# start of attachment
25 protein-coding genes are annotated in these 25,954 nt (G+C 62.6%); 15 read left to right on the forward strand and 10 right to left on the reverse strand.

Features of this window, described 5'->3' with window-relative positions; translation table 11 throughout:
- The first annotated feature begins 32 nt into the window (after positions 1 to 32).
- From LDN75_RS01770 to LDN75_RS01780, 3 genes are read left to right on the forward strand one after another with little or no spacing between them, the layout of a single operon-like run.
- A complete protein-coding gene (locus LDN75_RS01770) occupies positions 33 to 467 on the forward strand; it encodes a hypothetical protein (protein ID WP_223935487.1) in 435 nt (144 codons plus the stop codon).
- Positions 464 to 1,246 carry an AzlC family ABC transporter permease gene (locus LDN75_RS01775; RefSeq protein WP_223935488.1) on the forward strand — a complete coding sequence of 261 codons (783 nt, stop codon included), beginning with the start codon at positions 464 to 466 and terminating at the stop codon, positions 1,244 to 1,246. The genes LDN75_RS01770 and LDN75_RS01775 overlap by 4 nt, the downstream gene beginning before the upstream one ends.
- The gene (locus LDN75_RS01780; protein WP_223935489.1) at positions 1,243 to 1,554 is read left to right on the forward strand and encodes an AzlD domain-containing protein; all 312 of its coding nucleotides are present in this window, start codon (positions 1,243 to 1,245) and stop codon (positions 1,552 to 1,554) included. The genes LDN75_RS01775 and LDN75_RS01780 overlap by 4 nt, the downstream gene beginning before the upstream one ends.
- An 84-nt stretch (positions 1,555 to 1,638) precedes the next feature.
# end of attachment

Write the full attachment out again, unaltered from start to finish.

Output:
25 protein-coding genes are annotated in these 25,954 nt (G+C 62.6%); 15 read left to right on the forward strand and 10 right to left on the reverse strand.

Features of this window, described 5'->3' with window-relative positions; translation table 11 throughout:
- The first annotated feature begins 32 nt into the window (after positions 1 to 32).
- From LDN75_RS01770 to LDN75_RS01780, 3 genes are read left to right on the forward strand one after another with little or no spacing between them, the layout of a single operon-like run.
- A complete protein-coding gene (locus LDN75_RS01770) occupies positions 33 to 467 on the forward strand; it encodes a hypothetical protein (protein ID WP_223935487.1) in 435 nt (144 codons plus the stop codon).
- Positions 464 to 1,246 carry an AzlC family ABC transporter permease gene (locus LDN75_RS01775; RefSeq protein WP_223935488.1) on the forward strand — a complete coding sequence of 261 codons (783 nt, stop codon included), beginning with the start codon at positions 464 to 466 and terminating at the stop codon, positions 1,244 to 1,246. The genes LDN75_RS01770 and LDN75_RS01775 overlap by 4 nt, the downstream gene beginning before the upstream one ends.
- The gene (locus LDN75_RS01780; protein WP_223935489.1) at positions 1,243 to 1,554 is read left to right on the forward strand and encodes an AzlD domain-containing protein; all 312 of its coding nucleotides are present in this window, start codon (positions 1,243 to 1,245) and stop codon (positions 1,552 to 1,554) included. The genes LDN75_RS01775 and LDN75_RS01780 overlap by 4 nt, the downstream gene beginning before the upstream one ends.
- An 84-nt stretch (positions 1,555 to 1,638) precedes the next feature.